The Comparative Art and Archaeology MA at UCL is a wide-ranging and challenging programme designed to provide students with a sophisticated understanding of the major problems, theories and approaches in the sociological and anthropological interpretation of the art of pre-modern societies.
Students are encouraged to think critically and work independently, from a broadly comparative perspective, across the boundaries of regional and period specialisation which have traditionally characterised the study of art. They develop subject-specific, research-oriented skills relevant to their development as practising analysts within the history, anthropology or archaeology of art.
Students undertake modules to the value of 180 credits.
The programme consists of two core modules (30 credits), optional modules (60 credits) and a research dissertation (90 credits).
All students are required to take the following:
Students choose to follow further optional modules up to the value of 60 credits from an outstanding range of Master's module options available at the UCL Institute of Archaeology. For this degree the most popular choices include:
All MA students undertake an independent research project which culminates in a dissertation of 15,000 words.
Teaching and learning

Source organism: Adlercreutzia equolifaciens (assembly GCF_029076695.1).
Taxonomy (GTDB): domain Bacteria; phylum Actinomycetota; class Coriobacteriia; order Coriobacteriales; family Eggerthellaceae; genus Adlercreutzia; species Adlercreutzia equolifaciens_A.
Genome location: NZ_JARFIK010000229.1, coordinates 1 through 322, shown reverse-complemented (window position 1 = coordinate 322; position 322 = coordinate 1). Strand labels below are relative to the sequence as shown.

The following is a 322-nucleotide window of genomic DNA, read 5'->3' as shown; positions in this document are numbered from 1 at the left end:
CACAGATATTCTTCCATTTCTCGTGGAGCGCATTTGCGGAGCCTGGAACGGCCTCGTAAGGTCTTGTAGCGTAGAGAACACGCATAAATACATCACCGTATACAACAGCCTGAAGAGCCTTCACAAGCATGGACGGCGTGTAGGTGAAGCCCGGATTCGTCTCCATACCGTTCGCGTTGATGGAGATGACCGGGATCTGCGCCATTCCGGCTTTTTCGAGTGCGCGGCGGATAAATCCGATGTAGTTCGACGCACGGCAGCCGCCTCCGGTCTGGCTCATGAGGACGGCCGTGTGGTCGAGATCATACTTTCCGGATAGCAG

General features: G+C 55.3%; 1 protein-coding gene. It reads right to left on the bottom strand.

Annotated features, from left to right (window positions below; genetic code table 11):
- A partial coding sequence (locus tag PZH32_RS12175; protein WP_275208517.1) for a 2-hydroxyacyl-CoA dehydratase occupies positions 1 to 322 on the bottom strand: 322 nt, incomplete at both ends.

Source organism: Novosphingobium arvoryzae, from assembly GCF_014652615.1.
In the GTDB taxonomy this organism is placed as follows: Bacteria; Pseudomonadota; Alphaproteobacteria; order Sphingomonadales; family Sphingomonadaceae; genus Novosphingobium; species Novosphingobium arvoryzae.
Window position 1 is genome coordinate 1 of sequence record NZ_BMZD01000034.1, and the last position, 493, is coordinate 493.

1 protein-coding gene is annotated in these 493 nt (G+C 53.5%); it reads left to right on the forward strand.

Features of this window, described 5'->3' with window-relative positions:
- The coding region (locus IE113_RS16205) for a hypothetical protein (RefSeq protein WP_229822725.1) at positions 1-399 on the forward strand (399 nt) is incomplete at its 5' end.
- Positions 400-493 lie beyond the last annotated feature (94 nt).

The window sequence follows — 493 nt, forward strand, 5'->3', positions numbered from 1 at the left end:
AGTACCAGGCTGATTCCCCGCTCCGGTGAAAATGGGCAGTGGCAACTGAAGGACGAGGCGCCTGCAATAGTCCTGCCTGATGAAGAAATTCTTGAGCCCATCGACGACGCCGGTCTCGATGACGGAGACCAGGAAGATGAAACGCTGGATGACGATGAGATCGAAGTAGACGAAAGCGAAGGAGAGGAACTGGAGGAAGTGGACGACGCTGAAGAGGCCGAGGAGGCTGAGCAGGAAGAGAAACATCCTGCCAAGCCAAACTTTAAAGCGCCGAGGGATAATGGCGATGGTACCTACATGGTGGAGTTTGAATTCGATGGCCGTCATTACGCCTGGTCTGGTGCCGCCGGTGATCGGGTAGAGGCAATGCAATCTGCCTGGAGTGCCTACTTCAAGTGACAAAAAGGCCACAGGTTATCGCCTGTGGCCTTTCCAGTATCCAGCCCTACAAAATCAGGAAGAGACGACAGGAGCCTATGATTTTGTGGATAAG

The programme is delivered through a combination of seminars, lectures and presentations. Some optional modules include site visits to museums. Assessment is through essays, coursework, oral examination and the dissertation.
Further information on modules and degree structure is available on the department website: Comparative Art and Archaeology MA
Some recent graduates of the programme have progressed to PhD studies while others have developed careers in museums, other professional cultural heritage organisations, as well as art and archaeology-related publishing and television. A high level of success has been achieved by students going on to fully funded PhD research at the University of Oxford, UCL, University of California Berkeley, and Stanford, funded by the AHRC, the Chilean government, Japanese Government, UCL, and the Ministry of Education of Taiwan. Other students have secured positions in the museums and heritage sector, for example at the Petrie Museum at UCL and the Museum for Asian Civilizations in Singapore.
Successful graduates will have been fully prepared to undertake research on the art history and archaeology of early civilizations, from a comparative or region/period/theme-specific perspective, and will also possess the expert background knowledge to move on to related professional work in art history, archaeology and cultural heritage (subject to the particular requirements of a given position).
The UCL Institute of Archaeology is the largest and most diverse department of archaeology in the UK, and provides a stimulating environment for postgraduate study.
We are international in outlook, with students and staff from over 40 countries, and involvement in field research projects around the globe. The teaching staff for this programme bring together a range and depth of expertise that is arguably unparalleled at other institutions.
UCL is located in central London, within walking distance of the British Museum and the British Library. UCL's own museums and collections form a resource of international importance for academic research.